Martin Kellerman is the Jane Austen of 21st century twentysomething urban European slackers. Firmly in the tradition of Fritz The Cat, Hate, and Clerks, Rocky is his mostly autobiographical daily strip detailing the rudely hilarious travails of a young cartoonist and his circle of layabout pals and neurotic, indignant girlfriends.
In this action-packed volume collecting the first year of the smash-hit strip, Rocky gets tossed out of his apartment, flies across the pond to visit a gay African-American pal (not realizing he lives in deepest Harlem); is ill-advisedly given the mission of euthanizing a friend's beloved pet rabbit ('Tom, give this job to Clemenza.' 'Yes, Godfather.'); makes a spectacularly unsuccessful attempt to trade in his girlfriend for her younger, more buxom sister; gets a bowel inflammation and a colonoscopy; goes to a costume party dressed as Tinky Winky; tries to get laid while camping out at a rock festival - and basically drinks and fornicates (or tries to) his way through Stockholm and New York, with hangover following drunken binge and mortification following faux pas as night follows day.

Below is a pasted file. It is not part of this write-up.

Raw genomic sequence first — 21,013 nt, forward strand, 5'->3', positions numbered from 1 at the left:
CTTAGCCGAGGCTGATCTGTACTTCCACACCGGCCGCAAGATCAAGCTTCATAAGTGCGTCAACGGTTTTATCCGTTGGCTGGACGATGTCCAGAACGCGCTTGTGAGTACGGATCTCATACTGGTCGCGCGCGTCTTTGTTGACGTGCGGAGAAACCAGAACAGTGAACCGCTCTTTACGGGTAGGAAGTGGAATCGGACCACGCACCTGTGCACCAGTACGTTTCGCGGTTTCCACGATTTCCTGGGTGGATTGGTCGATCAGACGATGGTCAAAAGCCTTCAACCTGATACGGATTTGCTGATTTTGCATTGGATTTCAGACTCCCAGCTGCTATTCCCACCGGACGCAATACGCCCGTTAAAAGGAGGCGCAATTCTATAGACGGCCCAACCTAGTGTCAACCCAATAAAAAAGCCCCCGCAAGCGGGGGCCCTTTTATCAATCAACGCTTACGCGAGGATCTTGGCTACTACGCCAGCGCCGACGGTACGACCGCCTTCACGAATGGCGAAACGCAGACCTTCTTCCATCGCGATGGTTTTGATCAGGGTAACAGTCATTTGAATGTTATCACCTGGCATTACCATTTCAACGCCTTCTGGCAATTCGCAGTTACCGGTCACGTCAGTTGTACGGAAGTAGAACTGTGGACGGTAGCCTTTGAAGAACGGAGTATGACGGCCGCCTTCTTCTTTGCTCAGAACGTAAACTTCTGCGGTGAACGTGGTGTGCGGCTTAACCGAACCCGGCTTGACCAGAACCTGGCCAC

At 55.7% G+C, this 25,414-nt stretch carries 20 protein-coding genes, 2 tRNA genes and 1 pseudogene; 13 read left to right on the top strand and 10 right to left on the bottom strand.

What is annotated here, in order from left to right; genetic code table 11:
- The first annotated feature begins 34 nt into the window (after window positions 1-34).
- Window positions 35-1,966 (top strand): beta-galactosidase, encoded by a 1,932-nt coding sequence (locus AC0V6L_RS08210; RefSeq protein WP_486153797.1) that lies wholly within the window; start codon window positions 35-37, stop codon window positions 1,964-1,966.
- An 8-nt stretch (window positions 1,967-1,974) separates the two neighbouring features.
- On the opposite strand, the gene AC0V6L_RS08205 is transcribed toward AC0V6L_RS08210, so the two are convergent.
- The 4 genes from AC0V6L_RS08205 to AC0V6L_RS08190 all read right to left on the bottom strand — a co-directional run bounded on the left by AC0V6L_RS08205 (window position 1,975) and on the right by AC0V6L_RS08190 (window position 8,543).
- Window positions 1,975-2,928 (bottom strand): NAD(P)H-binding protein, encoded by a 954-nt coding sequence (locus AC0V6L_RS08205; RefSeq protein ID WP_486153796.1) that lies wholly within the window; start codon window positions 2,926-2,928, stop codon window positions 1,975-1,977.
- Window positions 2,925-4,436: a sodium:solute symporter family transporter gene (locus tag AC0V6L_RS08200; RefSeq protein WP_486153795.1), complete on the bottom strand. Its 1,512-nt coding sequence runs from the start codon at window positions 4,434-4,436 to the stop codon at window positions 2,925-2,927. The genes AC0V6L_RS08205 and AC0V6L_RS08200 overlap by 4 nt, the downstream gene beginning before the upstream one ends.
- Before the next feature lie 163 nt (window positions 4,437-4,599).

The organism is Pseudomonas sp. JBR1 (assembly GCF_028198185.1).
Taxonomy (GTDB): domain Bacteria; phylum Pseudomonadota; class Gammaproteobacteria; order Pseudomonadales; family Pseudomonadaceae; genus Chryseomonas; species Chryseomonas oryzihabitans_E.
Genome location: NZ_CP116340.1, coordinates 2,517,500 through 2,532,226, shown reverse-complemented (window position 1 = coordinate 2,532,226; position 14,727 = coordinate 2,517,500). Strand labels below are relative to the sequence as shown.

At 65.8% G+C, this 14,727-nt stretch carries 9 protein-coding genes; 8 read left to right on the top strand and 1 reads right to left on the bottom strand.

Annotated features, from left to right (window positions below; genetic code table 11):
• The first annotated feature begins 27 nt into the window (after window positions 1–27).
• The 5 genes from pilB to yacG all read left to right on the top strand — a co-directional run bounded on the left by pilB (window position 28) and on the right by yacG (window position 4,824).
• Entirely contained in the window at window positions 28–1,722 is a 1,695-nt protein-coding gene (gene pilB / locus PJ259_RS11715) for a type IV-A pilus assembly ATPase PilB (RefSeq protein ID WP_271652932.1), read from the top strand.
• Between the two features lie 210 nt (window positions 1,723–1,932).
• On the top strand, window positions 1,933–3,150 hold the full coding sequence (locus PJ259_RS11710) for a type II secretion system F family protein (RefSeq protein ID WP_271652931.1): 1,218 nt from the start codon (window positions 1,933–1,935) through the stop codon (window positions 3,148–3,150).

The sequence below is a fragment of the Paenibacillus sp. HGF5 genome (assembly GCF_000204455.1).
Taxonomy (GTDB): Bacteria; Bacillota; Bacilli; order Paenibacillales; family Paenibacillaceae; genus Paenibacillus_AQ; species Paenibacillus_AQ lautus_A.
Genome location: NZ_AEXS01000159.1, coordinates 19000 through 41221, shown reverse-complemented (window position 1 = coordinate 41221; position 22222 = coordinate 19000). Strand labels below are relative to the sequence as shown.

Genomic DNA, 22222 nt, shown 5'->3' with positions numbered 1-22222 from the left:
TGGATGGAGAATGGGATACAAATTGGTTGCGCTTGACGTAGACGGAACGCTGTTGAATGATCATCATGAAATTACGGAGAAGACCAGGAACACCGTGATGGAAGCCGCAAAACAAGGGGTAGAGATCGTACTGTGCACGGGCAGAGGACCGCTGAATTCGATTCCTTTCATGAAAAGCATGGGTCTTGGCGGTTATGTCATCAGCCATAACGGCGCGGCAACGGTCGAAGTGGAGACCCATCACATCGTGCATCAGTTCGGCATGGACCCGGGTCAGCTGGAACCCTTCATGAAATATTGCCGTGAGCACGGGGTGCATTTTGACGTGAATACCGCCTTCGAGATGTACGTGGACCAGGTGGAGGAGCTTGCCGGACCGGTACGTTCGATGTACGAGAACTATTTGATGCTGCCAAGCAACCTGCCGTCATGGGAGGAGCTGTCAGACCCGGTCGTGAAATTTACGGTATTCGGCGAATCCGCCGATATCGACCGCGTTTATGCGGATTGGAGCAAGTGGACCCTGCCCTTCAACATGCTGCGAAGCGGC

What will probably be amazing to American readers is how similar the day-to-day experiences of these Seinfeld-watching, Big Mac-eating, hip-hop listening Swedes is to theirs. Rocky is a reminder as to how utterly global our culture has become - and a reminder that laughter is truly universal.